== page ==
For 18 years – 10 years with Mayor Charles Meeker and eight with Mayor Nancy McFarlane – Raleigh has been led by practical, progressive mayors who successfully channeled an unbroken run of growth. The population grew, downtown boomed and Raleigh stood perennially atop lists of best places to live.
The accomplishments of that era are clear: the Raleigh Convention Center, Union Station, Dix Park, a renovated Moore Square, expanded greenways and a rising skyline.
Now Raleigh is entering a time when the benefits of growth are being dimmed by the costs. The lack of affordable housing is becoming severe. Traffic is getting worse. Neighborhoods are being altered by infill and rising home prices. Higher taxes are making it hard for longtime residents to stay in their homes. And the City Council is riven along pro-growth and slow-grow lines.
Leading amid these changes will require a competent and innovative mayor. The job will not be only about managing growth. It will be about managing dissent and conflict. It will require a strong hand and an open mind.
Six candidates are seeking the job in the Oct. 8 election and early voting is underway. The top three – Charles Francis, Caroline Sullivan and Mary-Ann Baldwin – offer strong qualities. Francis would bring energy and ambition. Sullivan would bring compassion and a commitment to bridging differences. Baldwin would bring 10 years of City Council experience and a broad knowledge of city government and the city’s people.
We recommend Mary-Ann Baldwin. Her talents, background and leadership style best fit a city that must balance where it is going with the needs of those being left behind.
Baldwin, 62, is a vice president for marketing at Holt Brothers Inc., construction company founded by former N.C. State and NFL football players Torry and Terrence Holt. Since she decided against running for a sixth term for her at-large seat in 2017, Baldwin has remained active in public life. She put her plans to run for mayor on hold until McFarlane was ready to leave office. Now she, more than any candidate, is ready to assume that role.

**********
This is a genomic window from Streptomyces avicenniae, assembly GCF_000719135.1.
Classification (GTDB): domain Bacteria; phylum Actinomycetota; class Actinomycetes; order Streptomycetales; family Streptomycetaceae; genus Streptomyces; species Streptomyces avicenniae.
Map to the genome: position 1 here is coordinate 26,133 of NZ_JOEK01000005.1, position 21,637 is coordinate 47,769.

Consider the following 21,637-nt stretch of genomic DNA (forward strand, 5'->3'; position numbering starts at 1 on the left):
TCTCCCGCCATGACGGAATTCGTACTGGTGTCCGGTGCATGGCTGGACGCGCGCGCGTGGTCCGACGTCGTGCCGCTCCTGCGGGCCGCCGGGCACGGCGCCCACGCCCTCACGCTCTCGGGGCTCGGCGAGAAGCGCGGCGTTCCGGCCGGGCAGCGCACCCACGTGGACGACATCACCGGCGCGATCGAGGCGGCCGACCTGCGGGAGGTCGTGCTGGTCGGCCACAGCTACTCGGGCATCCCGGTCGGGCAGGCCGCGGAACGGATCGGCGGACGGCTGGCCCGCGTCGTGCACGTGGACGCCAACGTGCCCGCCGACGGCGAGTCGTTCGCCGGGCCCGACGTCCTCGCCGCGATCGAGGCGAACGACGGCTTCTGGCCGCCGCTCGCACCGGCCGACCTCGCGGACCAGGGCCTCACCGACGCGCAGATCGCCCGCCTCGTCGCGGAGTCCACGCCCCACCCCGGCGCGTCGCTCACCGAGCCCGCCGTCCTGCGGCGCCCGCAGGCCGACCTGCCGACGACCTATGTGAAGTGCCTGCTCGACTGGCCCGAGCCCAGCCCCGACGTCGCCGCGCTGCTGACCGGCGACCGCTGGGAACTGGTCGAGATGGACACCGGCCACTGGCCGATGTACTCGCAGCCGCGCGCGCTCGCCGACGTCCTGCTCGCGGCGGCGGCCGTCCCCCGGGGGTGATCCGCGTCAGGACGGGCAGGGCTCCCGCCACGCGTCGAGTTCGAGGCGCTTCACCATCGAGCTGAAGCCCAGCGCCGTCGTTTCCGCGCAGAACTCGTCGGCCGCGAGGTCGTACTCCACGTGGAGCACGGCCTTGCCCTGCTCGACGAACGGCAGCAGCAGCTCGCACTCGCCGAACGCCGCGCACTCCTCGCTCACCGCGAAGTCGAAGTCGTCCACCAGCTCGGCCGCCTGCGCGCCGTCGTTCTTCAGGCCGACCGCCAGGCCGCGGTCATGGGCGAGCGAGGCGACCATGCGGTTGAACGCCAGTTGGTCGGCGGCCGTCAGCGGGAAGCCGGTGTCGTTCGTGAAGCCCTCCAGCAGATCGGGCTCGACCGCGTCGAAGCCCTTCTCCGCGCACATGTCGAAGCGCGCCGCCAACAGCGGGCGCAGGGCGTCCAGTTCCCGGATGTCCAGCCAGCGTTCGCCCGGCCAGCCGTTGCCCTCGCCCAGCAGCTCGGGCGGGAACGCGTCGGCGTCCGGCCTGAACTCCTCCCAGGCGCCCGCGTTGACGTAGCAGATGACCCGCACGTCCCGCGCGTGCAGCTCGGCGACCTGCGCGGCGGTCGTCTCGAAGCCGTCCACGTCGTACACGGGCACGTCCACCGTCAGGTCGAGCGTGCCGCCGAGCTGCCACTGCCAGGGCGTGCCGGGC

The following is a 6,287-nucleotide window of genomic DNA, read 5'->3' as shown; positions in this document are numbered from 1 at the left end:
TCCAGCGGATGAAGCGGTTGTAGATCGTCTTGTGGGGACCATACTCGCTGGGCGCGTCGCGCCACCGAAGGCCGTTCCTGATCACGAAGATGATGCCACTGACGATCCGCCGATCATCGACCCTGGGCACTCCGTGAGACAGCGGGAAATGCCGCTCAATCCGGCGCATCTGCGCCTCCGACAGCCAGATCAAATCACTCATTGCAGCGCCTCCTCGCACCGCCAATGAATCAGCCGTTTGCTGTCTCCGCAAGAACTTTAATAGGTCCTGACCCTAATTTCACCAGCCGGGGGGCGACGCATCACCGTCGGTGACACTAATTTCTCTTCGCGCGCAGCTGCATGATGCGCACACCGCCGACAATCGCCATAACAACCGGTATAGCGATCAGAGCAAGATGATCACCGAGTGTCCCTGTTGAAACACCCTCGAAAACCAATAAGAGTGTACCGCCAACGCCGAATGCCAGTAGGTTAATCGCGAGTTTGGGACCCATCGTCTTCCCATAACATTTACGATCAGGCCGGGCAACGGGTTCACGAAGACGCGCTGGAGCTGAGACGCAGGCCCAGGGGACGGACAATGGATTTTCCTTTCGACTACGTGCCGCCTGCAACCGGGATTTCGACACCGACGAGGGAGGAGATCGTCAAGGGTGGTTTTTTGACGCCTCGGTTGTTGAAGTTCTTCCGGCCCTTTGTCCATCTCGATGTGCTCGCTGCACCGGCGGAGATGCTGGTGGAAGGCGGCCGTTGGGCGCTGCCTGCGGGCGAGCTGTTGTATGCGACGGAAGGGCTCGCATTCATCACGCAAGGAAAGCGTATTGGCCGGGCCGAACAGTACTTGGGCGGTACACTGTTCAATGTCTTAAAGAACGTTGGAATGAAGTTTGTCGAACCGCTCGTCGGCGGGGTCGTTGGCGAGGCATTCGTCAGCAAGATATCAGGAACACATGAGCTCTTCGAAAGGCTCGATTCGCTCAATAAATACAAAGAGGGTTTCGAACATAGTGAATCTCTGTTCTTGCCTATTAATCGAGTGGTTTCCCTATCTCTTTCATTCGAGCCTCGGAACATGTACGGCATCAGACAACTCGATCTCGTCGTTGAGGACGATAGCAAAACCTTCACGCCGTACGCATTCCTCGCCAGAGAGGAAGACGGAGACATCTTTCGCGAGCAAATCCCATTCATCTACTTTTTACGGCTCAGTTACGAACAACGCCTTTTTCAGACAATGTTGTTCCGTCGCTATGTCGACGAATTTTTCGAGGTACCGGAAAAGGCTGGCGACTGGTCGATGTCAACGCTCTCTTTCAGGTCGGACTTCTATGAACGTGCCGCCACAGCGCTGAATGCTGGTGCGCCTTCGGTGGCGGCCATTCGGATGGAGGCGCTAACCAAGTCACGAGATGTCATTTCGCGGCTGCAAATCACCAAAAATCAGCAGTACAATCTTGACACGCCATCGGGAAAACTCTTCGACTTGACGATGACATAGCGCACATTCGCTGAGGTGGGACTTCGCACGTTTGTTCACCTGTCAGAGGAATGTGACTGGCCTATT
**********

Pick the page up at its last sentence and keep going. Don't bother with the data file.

“All through my life I just wanted to make a difference,” said Baldwin, a 30-year resident of Raleigh.
In the heat of a campaign, competence and experience are often overshadowed by bold claims and promises. But competence and experience are crucial to being Raleigh’s mayor in a council-manager form of government. The manager runs the city; the council oversees it. The mayor, who is only one vote among eight council members, succeeds by understanding how the city works, showing how things can be done and knowing the strengths and the limits of the office.
As a council member, Baldwin was innovative and effective. She led the effort to bring the Citrix Sytems’ North Carolina offices to the Warehouse District, represented the council on regional transportation issues, pushed for a 1-cent tax to support affordable housing and helped expand services for the homeless.
Francis, 56, a Raleigh attorney, sets an impressive agenda for the city, especially on providing affordable housing and keeping seniors in their homes. “What I want to be known for,” he told the Editorial Board, “is that more people became able to afford a home.”
Sullivan, 53, a former Wake County commissioner, is running on her history of community service and her ability to bring people together. She has served on the boards of 16 non-profits. “I’ve done more for people left behind than anyone running,” she told the Editorial Board.
Other candidates include Zainab Baloch, 28, who argues that the City Council is too beholden to developers; George Knott, 42, a professional musician with a whimsical agenda of banning trolley pubs and leaf blowers, but who has sound ideas about how growth must serve residents, and Justin Sutton, 30, a state procurement attorney.
Baldwin is a confident leader who will stand up to council members who would undermine her or the council as a whole. But she is also a politician with a heart. On hearing residents describe hardships when she was on the council, she would sometimes get teary. She said council members should see the human element in the issues they address. She asked, “If you can’t feel compassion when people are suffering, then who are you?”
Raleigh voters know who Mary-Ann Baldwin is. Now we hope the majority of them will agree on who she should be – Raleigh’s next mayor.